WILL UNWOUND #117: “Would you hire someone with an M.L.S. from Laptop U?” by Will ManleyMay 20, 2010
A few months ago I took a journey into the future.
I boarded a commuter train in my town of residence, Livermore, CA (about 30 miles east of San Francisco) and took the 40 minute ride to downtown San Jose, the heart of Silicon Valley. My destination was the annual meeting of the advisory board of the School of Library and Information Science at San Jose State University. It was my first meeting as a new member of the board.
Talk about an education! I quickly learned that all of San Jose’s library school courses are offered solely on an on-line basis. They have no traditional, face-to-face, in person classes. All communication is electronic. The face of the school is basically a computer screen.
To set the record straight, in the last 20 years I have not totally been wandering around in the lost world of hand stamps and card catalogs. I am aware of the fact that “distance” education and on-line learning are increasingly popular options for library school students, but I was shocked that a leading library school like San Jose had abandoned face to face, classroom education altogether.
My first reaction was one of immediate revulsion. The very word education conjures up for me an idyllic picture of students sitting in a classroom interacting with each other and with an instructor. Then there are the breaks between classes when you hang out in the coffee shop and shoot the breeze by talking about professors, grades, and homework assignments. Then you go to some more classes, possibly bump into one or two of your professors in the hallway and chat them up about today’s lecture, and then at the end of the day after you have spent several hours poring over cataloging manuals and classic reference books in the university library, it’s Miller time and the opportunity to have even more give and take with classmates and professors.
The library school I went to was a pretty tight knit group of students and teachers. We cared about each other and our individual goals, objectives, and dreams. Our professors cared about us too and helped us in any way possible. It was a special time…that last year of our young lives before we had to face the real world of work. Okay, maybe my experience was idyllic but from the many comments that you posted yesterday I don’t think it was atypical. Many of you shared similar experiences. Comment after comment makes reference to being exposed to dedicated professors who changed lives.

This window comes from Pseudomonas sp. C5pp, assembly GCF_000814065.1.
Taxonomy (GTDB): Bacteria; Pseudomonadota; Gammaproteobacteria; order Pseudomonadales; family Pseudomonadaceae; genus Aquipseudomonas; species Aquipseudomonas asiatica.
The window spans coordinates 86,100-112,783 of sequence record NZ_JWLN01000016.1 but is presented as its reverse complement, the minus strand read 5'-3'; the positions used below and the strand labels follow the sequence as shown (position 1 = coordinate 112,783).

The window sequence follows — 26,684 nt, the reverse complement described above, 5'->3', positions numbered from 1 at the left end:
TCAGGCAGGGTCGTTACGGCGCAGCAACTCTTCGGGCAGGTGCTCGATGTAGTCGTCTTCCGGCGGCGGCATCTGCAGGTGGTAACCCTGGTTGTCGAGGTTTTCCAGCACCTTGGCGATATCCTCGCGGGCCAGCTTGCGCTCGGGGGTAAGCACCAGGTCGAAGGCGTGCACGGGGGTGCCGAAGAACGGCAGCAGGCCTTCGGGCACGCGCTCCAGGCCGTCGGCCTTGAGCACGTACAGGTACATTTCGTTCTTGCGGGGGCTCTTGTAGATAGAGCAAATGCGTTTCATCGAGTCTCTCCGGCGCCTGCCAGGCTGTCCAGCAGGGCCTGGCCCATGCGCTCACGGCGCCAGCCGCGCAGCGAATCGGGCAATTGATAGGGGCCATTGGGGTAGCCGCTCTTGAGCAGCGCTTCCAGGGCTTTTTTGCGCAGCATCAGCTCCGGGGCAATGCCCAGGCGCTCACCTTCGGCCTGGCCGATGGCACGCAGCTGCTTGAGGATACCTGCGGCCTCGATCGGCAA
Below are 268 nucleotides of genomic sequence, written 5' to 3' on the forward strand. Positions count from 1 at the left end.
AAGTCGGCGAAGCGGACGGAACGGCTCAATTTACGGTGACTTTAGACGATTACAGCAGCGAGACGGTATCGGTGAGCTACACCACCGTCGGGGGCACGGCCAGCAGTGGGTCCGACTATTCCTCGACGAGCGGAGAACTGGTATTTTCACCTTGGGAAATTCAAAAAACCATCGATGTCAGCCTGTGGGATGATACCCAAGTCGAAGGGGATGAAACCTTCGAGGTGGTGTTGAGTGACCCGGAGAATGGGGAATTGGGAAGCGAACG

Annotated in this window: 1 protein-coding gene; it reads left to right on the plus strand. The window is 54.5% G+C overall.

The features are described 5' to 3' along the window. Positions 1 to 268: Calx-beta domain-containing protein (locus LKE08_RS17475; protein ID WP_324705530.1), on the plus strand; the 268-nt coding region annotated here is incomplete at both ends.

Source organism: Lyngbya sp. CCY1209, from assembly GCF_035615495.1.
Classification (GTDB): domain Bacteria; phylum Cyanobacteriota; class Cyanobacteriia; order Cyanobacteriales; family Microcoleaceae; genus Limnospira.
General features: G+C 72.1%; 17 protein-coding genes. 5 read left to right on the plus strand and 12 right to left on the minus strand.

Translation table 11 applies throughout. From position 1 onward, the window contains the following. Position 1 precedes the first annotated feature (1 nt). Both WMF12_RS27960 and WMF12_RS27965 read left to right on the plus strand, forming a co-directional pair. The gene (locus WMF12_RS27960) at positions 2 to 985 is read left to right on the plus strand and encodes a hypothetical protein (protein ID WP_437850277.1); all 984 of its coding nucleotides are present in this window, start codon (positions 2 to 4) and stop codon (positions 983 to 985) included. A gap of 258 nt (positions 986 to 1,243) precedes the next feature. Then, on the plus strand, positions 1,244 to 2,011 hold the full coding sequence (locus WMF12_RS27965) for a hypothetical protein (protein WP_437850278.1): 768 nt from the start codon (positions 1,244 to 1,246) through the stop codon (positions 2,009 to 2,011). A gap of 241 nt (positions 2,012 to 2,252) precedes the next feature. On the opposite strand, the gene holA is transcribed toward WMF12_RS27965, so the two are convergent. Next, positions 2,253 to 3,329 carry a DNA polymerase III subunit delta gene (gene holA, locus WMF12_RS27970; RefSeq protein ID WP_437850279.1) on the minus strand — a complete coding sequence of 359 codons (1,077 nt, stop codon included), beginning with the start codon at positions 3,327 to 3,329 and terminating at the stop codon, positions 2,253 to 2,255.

My second shocker of the day in San Jose was that this on-line approach is wildly successful. They have 3,000 students enrolled. Let me repeat…they have 3,000 students studying to get an MLS degree. 3,000! Are you kidding me?
Okay, after thinking about it for awhile I can understand the allure of this on-line program. There’s the financial end of it. You save a ton of money on room, board, and commuting. There is also the distance aspect. Many people are shut out of the library profession because they are not anywhere near an ALA accredited library school. On-line changes all that. You can live in Singapore and be a student or a teacher in San Jose without leaving your house.
But that still begs the question. Do you really want to go to Computer Screen U? Actually in the not too distant future, you might not have a choice. Given the success of the San Jose program it seems to me to be just a matter of time before all the other library schools go completely online. How can you compete with San Jose if you don’t? For all I know, net generation kids might even prefer an on-line approach.
If graduate library schools continue to build upon the on-line model, our profession will soon be infused with hundreds and then thousands of new librarians who will fully understand the conveniences and economies of providing informational and educational resources solely online, and this my good unwinding friends, is going to have earth shattering ramifications for the future of the library.
Will the library continue to be a place? Well… we all thought library school was a place, didn’t we?
Today, ye merry band of unwinders, we have much to discuss and debate about the future of librarianship. The basic question is what impact will the rise of on-line MLS degrees have on libraries. Please consider these questions as you formulate your comments:
Would you want to go to an on-line university MLS degree program?
If you were hiring a librarian in the electronic resources area wouldn’t you prefer someone with an on-line degree simply because that person directly understands what’s involved in delivering and receiving on-line services?
Do you think that the rise of the on-line MLS degree will result in a new librarian paradigm, one that is more technically than humanistically oriented?
Would you hire someone with an on-line degree for a children’s librarian position?
Without face to face classroom experiences, won’t on-line students lack sufficient preparation in the area of human relations skills? Is this an important issue for the formation of future library leaders?
Will on-line graduates be more insistent in being given telecommuting opportunities on the job?
Was your library school experience similar to mine in that I learned as much in the coffee shop with my classmates and professors as in the classroom?
Is the on-line degree development a good thing for the future of librarianship?
Anything else you want to talk about in this subject area?
UNWINDERS: REMEMBER…THIS BLOG IS A GROUP EFFORT. THANKS FOR YOUR HELP. ON-LINE COMMUNICATION IS FUN, IS IT NOT? WHO NEEDS A CLASSROOM…REALLY!